I don’t know why I thought this time would be different. That’s not true. I do know why I thought it would be different. I thought it had been so long since I went to one that I was far enough away from the hurt of it all. I guess, stupidly, I forgot.
Last weekend, I went to “Uncork the Cure” which is a wine-tasting event to raise money for Cystic Fibrosis. When we stopped doing our event two years ago, this was the event I thought we’d end up supporting since I have a lot of friends that are wine drinkers and it was pretty affordable as opposed to “Chef’s Gala” which is downtown and really expensive. I used to hate “Chef’s Gala” because I thought it was too impersonal. It was like all of Chicago’s “society” people going to it because they were the only ones that could afford to go and that they didn’t necessarily care why they were there. That is a huge judgement made on one comment I overheard the first time I went. Some lady was talking the entire time someone was speaking about their life with CF and she asked her friend, “Why are we here again?” “Chef’s Gala” is now my favorite because it is so impersonal. Plus, I am stuffing my face so I’m not really thinking about why I am there.
Saturday was hard. From the moment I walked in. I was going to relieve myself of the guilt from not doing our event or really anything to raise money for CF. Instead of relieving it, I felt even more guilty. I looked at all the people there ready to donate money and while I have no idea any of their stories or why they were there, they were still there. Why can’t I just let the wound close and move on? Why does it feel like someone is reopening it and rubbing salt in it?
I was going about tasting the wine (oh, how I wish there was some Riesling or Moscato) and searching for food (I might love the coconut shrimp lady) when I looked up and saw the slide show streaming over and over again of kids and people who have CF. I felt the sadness coming back. I pushed through it and visited with friends of ours that came out to support us. Then…the speeches started. Not enough alcohol in the world could numb me from the feelings that came back.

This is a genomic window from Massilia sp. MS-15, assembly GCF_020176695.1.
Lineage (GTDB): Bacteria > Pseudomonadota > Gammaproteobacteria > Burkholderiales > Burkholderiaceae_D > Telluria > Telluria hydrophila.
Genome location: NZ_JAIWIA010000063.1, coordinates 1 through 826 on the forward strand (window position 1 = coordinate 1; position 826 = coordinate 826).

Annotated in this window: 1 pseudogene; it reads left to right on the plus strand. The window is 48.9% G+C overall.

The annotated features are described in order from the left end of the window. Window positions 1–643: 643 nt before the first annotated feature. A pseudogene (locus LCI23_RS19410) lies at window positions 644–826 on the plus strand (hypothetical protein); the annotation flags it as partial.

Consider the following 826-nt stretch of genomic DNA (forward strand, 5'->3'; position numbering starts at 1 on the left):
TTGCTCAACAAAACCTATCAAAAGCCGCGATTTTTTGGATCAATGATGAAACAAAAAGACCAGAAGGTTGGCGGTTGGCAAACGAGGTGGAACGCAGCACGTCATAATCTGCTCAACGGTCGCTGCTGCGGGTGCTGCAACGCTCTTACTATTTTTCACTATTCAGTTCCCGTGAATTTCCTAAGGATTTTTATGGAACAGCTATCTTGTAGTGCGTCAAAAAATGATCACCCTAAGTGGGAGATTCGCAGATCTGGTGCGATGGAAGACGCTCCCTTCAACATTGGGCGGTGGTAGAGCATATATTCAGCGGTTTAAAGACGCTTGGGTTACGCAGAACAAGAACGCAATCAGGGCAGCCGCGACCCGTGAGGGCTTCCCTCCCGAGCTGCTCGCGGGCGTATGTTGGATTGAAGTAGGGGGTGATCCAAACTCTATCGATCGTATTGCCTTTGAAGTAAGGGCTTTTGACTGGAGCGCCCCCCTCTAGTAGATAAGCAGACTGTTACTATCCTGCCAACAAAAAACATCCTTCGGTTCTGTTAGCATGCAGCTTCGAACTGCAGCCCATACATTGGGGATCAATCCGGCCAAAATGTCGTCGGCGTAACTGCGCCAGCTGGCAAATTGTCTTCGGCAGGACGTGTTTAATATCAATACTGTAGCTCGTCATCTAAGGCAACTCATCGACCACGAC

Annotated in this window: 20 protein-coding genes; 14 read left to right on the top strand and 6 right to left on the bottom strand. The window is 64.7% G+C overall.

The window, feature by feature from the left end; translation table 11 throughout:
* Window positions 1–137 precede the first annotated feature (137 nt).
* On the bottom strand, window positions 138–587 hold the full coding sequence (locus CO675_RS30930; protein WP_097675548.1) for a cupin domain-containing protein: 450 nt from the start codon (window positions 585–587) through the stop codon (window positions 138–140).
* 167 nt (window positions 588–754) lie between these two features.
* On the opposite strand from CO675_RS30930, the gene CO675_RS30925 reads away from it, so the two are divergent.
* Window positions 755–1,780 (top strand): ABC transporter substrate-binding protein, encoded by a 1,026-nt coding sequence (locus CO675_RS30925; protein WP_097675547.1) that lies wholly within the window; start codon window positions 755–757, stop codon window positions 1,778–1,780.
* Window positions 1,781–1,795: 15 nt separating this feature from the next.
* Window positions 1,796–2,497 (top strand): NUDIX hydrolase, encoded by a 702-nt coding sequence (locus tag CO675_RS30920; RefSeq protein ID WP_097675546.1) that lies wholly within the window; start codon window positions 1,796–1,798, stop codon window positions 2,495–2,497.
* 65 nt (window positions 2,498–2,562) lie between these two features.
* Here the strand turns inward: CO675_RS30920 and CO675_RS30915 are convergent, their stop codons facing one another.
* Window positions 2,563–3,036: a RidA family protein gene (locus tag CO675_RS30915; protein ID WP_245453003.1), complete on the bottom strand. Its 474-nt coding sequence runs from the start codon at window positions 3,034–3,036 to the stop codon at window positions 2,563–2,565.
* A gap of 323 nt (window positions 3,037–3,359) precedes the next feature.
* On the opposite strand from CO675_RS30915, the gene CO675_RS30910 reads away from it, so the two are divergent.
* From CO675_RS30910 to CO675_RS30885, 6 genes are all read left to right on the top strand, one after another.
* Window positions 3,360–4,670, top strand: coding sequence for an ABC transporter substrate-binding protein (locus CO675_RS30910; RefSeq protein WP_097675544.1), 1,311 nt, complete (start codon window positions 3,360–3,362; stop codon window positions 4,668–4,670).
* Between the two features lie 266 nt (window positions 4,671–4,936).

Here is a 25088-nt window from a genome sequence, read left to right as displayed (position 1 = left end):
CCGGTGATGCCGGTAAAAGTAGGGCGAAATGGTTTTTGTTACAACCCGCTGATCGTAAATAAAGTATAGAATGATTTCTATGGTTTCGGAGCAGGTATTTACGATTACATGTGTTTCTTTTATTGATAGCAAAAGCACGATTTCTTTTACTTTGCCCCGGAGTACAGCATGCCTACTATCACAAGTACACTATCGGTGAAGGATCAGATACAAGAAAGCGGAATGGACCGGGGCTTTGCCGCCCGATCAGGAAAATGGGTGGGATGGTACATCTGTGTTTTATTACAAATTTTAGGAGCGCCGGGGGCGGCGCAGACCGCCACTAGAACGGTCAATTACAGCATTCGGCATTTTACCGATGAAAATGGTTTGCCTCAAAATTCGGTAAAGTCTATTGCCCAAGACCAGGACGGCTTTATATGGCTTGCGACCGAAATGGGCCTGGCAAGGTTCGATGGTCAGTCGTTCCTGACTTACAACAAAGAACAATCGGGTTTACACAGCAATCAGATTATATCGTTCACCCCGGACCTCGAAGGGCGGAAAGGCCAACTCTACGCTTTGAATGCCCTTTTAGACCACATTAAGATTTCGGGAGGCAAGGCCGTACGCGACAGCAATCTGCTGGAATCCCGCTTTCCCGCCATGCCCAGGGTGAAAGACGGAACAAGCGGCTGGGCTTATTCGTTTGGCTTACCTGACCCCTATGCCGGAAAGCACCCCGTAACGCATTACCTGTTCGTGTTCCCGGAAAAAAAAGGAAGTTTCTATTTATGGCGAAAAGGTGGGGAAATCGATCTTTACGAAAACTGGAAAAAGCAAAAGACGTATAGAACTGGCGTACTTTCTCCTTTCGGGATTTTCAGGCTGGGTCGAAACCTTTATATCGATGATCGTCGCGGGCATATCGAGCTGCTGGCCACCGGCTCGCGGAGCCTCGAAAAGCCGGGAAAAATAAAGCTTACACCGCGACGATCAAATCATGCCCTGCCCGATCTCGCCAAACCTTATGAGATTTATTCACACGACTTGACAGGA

I tried focusing on the advances but that was hard because with the election looming, it was hard not to worry that money could at any time stop being allocated to CF research depending on who becomes president. Hearing about how close we are to a cure is exciting but I have learned not to get my hopes up. When Nico was diagnosed, they told us they had already cured CF in the lab. They just couldn’t figure out how to transfer it to a person with CF. That was 11 years ago. So with the boys’ mutations not being the ones on the near horizon, focusing on the advancements was hard.
There was a sophomore girl who spoke about her life with CF. She talked about how athletic she was and she looked like she was doing very well. Then she talked about having to do a hospital stay and I lost it. I know this is a form of denial. I know that it isn’t all that logical but I’ve told myself over the years that we live the lifestyle that we live not only because the boys love the sports they play but that it keeps them healthy. It keeps them OUT of the hospital. It sounds dramatic but in one fell swoop, that speech brought me right back to reality and the feeling of the unknown. It doesn’t matter that the boys are athletic. This disease could still take over.
Then she talked about how much she has to do to stay “happy and healthy” and it is the same as what my boys have to do. Only my boys are rebelling. Hard. I wanted to stand up and be nasty and say that is great that doing all of that keeps you healthy and that you sound pretty happy to do it but that is not my reality. It’s not my sons’ reality. It felt like an elephant sitting on my chest with what my reality is. Leo and me CONSTANTLY nagging, never being able to let up on getting them to do it. When we turn our backs for one minute, and they are gone without doing it and they feel crummy later, I think to myself, Well now you’ve learned. You won’t fight me on doing it next time. Nope. They still fight. Even when they have said to me, “You’re right. I should have done it earlier,” they still haven’t learned because they are right back to fighting us on it.
The video came on with people talking and I left the room, not wanting to cry in front of my friends. Not being able to hold it together any longer. The disease right in front of my face. You would think since two of my kids battle it, it would be in my face a lot more but it really isn’t. It’s easy to forget or put it on the back burner so to speak.
Why did I think I could do that? Go casually to something that still breaks my heart every single day?
In all, they raised over $85,000. I’m sure it was more but we left early. It was a great event to raise a lot of money and I am so glad that someone did it. I still feel guilty and I am not as strong as I thought I was. Both are disappointing to me. Both made it a hard night.
Old wounds…still praying that they would either heal or I could find a big enough bandage to at least keep them closed.
I was pregnant with Gia in this video and dealing with a possible blood clot in my leg but it’s a good idea of what life was like 3 years ago. Since then, they have come out with a new med that is shorter in duration. Thank God for the continued research!